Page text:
Setting the Agenda and Co-creating the Narrative

So much of the important work between you and your supervisor is relational. From that first contact via email to a recruitment conversation, every interaction can help shape the rapport. Many students often express anxiety and uncertainty about negotiating or discussing challenges with their supervisors. Our advice for such situations is to create simple structures that increase your ability to create agency in a relationship characterized by its power differential.

Those strategies include: developing a meeting agenda that can be shared ahead of time, following up afterward with meeting notes or minutes that capture all agreed-upon actions and deadlines, and checking in with follow-up questions or updates. Whether this materializes as a visual document, through a spreadsheet or chart, or in a voice recording, such tools are key to helping you establish and retain partnership not only in setting that agenda but also in moving forward successfully. Agendas and meeting notes create opportunities to ask questions and clarify information outside of the meeting itself. As Dinuka has so often advised students, “Let the process pick up some slack!” Dozens of our students have shared that these before-and-after touch points significantly decrease their stress around meetings.

This is a great way to get clear on inconsistent feedback and to capture those extras that become papers, presentations and other gems down the road. When needed, it can also have the effect of depersonalizing issues or processes when conflicts arise or major delays are impacting progress. In the best cases, you’re drawing on the experience of your supervisor and co-creating a process that reflects the specifics of your way of working and creates some mutual accountability. It helps you keep organized together and provides a shared record to revisit when needed. Chat with your supervisors about a way to capture the discussions and decisions that will best serve you as a team.

Success also is relative in many ways and is impacted by many factors. However, regardless of your grad school or professional role, you are always in the driver’s seat. Knowing that you have agency in managing your success allows you the ability to influence and define that success. Taking on multiple projects and managing competing priorities, tasks and expectations is very common at work. This also may not be any different from your experience in grad school. By exercising your skills in communication, prioritization, persuasion, planning, problem solving and strategy, you can negotiate success. Each of those skills works together in synergy.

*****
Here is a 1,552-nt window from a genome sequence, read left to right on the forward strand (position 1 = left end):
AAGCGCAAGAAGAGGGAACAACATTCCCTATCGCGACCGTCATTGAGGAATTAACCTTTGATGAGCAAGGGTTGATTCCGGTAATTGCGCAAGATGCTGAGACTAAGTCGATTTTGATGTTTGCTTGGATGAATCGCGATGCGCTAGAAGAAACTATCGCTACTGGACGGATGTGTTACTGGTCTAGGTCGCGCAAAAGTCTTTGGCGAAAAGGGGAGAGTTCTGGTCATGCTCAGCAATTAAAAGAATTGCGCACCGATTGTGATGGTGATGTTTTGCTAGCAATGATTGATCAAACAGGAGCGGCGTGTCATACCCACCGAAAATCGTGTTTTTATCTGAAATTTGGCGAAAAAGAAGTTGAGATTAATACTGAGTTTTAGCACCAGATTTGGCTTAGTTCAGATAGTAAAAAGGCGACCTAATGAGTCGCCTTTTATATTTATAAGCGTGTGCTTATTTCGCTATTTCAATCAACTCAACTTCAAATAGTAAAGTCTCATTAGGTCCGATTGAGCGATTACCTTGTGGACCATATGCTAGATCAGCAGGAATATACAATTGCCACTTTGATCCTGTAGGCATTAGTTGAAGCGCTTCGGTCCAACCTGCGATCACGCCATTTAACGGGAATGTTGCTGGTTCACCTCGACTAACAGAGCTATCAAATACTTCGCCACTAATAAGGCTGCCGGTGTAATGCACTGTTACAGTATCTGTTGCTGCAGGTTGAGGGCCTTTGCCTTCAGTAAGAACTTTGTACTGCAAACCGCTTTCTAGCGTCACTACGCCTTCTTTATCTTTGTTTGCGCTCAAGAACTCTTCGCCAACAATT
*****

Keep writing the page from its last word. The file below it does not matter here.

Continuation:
For example, suppose your manager asks you to accomplish multiple tasks or projects with competing deadlines. In that case, you may need to discuss a prioritization strategy grounded in good communication and problem-solving skills. You may also need to ask for support and negotiate additional resources. Help seeking is an important part of your professional practice and can be a great opportunity to solve problems together.

In this article, we have provided a series of tips and narratives from both the academic supervisory mentorship relationship and the employer-employee relationship. We hope it is evident that the skills you develop throughout your academic career are directly related to the professional world, and vice versa. Your dexterity with those skills is the bridge between your education and career—and in both directions. We hope you feel inspired to connect the not-so-obvious dots and develop your own best approach to being mentored and finding success in your work with an academic supervisor and beyond.